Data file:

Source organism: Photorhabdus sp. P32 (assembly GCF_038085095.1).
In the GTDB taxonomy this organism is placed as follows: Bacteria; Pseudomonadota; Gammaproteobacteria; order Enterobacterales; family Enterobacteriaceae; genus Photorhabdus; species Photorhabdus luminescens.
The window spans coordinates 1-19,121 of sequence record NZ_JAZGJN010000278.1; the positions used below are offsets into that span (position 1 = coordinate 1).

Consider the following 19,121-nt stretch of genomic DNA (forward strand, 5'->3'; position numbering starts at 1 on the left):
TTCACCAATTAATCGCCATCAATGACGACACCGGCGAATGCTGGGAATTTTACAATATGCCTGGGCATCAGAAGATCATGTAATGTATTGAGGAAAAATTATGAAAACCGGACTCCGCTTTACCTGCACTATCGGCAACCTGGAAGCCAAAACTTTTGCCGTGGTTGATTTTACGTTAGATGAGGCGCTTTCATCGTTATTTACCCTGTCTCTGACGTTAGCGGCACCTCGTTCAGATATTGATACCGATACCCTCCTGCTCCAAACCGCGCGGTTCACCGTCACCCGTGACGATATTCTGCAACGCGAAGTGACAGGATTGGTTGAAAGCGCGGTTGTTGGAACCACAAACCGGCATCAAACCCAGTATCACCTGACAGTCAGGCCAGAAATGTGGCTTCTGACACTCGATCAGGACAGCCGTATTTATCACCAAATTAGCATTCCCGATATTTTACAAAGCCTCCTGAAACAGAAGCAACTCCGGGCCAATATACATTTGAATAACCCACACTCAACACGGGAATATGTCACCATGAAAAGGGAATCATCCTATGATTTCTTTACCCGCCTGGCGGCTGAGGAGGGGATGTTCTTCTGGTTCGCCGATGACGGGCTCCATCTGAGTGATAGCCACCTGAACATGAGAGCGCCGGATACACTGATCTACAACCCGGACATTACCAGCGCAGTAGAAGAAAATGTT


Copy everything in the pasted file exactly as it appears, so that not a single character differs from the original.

Source organism: Photorhabdus sp. P32 (assembly GCF_038085095.1).
In the GTDB taxonomy this organism is placed as follows: Bacteria; Pseudomonadota; Gammaproteobacteria; order Enterobacterales; family Enterobacteriaceae; genus Photorhabdus; species Photorhabdus luminescens.
The window spans coordinates 1-19,121 of sequence record NZ_JAZGJN010000278.1; the positions used below are offsets into that span (position 1 = coordinate 1).

Consider the following 19,121-nt stretch of genomic DNA (forward strand, 5'->3'; position numbering starts at 1 on the left):
TTCACCAATTAATCGCCATCAATGACGACACCGGCGAATGCTGGGAATTTTACAATATGCCTGGGCATCAGAAGATCATGTAATGTATTGAGGAAAAATTATGAAAACCGGACTCCGCTTTACCTGCACTATCGGCAACCTGGAAGCCAAAACTTTTGCCGTGGTTGATTTTACGTTAGATGAGGCGCTTTCATCGTTATTTACCCTGTCTCTGACGTTAGCGGCACCTCGTTCAGATATTGATACCGATACCCTCCTGCTCCAAACCGCGCGGTTCACCGTCACCCGTGACGATATTCTGCAACGCGAAGTGACAGGATTGGTTGAAAGCGCGGTTGTTGGAACCACAAACCGGCATCAAACCCAGTATCACCTGACAGTCAGGCCAGAAATGTGGCTTCTGACACTCGATCAGGACAGCCGTATTTATCACCAAATTAGCATTCCCGATATTTTACAAAGCCTCCTGAAACAGAAGCAACTCCGGGCCAATATACATTTGAATAACCCACACTCAACACGGGAATATGTCACCATGAAAAGGGAATCATCCTATGATTTCTTTACCCGCCTGGCGGCTGAGGAGGGGATGTTCTTCTGGTTCGCCGATGACGGGCTCCATCTGAGTGATAGCCACCTGAACATGAGAGCGCCGGATACACTGATCTACAACCCGGACATTACCAGCGCAGTAGAAGAAAATGTT